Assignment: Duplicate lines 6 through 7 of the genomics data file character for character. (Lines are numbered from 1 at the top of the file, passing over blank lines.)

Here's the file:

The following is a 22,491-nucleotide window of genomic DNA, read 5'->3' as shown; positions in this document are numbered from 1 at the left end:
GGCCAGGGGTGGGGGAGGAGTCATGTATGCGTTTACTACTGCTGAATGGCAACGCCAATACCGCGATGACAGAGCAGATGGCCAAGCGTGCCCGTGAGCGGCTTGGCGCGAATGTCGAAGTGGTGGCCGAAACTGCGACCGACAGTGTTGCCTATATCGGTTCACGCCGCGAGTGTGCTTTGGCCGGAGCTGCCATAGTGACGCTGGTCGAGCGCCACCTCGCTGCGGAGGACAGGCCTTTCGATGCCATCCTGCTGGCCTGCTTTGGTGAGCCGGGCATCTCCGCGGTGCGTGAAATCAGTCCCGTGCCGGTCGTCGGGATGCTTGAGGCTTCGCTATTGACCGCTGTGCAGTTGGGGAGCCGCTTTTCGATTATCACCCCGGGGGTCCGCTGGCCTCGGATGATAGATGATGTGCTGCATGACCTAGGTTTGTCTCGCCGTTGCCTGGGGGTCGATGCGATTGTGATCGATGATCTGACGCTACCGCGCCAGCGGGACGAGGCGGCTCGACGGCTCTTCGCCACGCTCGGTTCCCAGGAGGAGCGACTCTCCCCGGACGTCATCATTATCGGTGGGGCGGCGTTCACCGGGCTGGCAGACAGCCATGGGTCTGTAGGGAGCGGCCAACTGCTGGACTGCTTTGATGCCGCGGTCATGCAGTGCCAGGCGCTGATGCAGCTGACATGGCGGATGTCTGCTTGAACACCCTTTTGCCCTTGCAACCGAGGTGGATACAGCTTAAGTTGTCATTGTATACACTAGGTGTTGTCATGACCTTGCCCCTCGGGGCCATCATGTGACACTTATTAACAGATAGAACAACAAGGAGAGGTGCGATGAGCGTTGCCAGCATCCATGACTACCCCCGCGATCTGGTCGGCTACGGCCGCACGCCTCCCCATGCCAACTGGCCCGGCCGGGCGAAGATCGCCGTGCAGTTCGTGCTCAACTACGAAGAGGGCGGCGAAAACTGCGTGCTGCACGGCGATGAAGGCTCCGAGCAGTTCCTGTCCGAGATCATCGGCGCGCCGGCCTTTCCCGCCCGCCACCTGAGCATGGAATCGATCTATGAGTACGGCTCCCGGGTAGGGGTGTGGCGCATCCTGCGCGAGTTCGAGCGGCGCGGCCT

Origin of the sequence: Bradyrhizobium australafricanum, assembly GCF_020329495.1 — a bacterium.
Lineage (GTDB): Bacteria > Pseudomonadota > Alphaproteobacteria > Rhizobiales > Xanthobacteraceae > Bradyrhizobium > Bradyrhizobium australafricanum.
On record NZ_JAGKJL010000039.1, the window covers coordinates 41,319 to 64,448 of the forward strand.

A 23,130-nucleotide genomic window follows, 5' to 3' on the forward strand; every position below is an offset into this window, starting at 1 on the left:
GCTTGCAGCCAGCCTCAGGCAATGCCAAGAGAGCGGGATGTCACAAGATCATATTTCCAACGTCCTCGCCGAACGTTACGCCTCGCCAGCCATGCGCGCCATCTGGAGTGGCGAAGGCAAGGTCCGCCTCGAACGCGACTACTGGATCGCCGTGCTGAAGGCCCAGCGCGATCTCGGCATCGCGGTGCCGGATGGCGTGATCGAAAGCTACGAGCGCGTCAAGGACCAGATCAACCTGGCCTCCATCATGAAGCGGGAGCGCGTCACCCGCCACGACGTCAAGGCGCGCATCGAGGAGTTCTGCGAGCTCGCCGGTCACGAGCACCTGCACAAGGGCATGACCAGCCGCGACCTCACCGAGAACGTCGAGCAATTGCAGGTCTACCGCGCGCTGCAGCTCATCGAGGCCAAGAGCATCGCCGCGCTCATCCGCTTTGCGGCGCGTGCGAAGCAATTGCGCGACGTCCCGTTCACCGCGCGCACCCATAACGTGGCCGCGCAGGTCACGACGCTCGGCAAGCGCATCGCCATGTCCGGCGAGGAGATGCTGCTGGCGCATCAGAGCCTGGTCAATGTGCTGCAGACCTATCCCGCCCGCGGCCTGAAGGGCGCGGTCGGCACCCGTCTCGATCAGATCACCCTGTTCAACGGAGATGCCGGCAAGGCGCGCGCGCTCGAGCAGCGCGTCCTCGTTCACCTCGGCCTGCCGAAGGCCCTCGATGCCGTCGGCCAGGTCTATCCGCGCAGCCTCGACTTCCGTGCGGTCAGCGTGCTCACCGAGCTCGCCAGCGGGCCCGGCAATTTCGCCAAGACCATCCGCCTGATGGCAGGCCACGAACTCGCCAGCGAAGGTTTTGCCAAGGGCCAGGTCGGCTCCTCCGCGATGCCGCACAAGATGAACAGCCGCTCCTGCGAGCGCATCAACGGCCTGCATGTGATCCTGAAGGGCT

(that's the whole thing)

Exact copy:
A 23,130-nucleotide genomic window follows, 5' to 3' on the forward strand; every position below is an offset into this window, starting at 1 on the left:
GCTTGCAGCCAGCCTCAGGCAATGCCAAGAGAGCGGGATGTCACAAGATCATATTTCCAACGTCCTCGCCGAACGTTACGCCTCGCCAGCCATGCGCGCCATCTGGAGTGGCGAAGGCAAGGTCCGCCTCGAACGCGACTACTGGATCGCCGTGCTGAAGGCCCAGCGCGATCTCGGCATCGCGGTGCCGGATGGCGTGATCGAAAGCTACGAGCGCGTCAAGGACCAGATCAACCTGGCCTCCATCATGAAGCGGGAGCGCGTCACCCGCCACGACGTCAAGGCGCGCATCGAGGAGTTCTGCGAGCTCGCCGGTCACGAGCACCTGCACAAGGGCATGACCAGCCGCGACCTCACCGAGAACGTCGAGCAATTGCAGGTCTACCGCGCGCTGCAGCTCATCGAGGCCAAGAGCATCGCCGCGCTCATCCGCTTTGCGGCGCGTGCGAAGCAATTGCGCGACGTCCCGTTCACCGCGCGCACCCATAACGTGGCCGCGCAGGTCACGACGCTCGGCAAGCGCATCGCCATGTCCGGCGAGGAGATGCTGCTGGCGCATCAGAGCCTGGTCAATGTGCTGCAGACCTATCCCGCCCGCGGCCTGAAGGGCGCGGTCGGCACCCGTCTCGATCAGATCACCCTGTTCAACGGAGATGCCGGCAAGGCGCGCGCGCTCGAGCAGCGCGTCCTCGTTCACCTCGGCCTGCCGAAGGCCCTCGATGCCGTCGGCCAGGTCTATCCGCGCAGCCTCGACTTCCGTGCGGTCAGCGTGCTCACCGAGCTCGCCAGCGGGCCCGGCAATTTCGCCAAGACCATCCGCCTGATGGCAGGCCACGAACTCGCCAGCGAAGGTTTTGCCAAGGGCCAGGTCGGCTCCTCCGCGATGCCGCACAAGATGAACAGCCGCTCCTGCGAGCGCATCAACGGCCTGCATGTGATCCTGAAGGGCT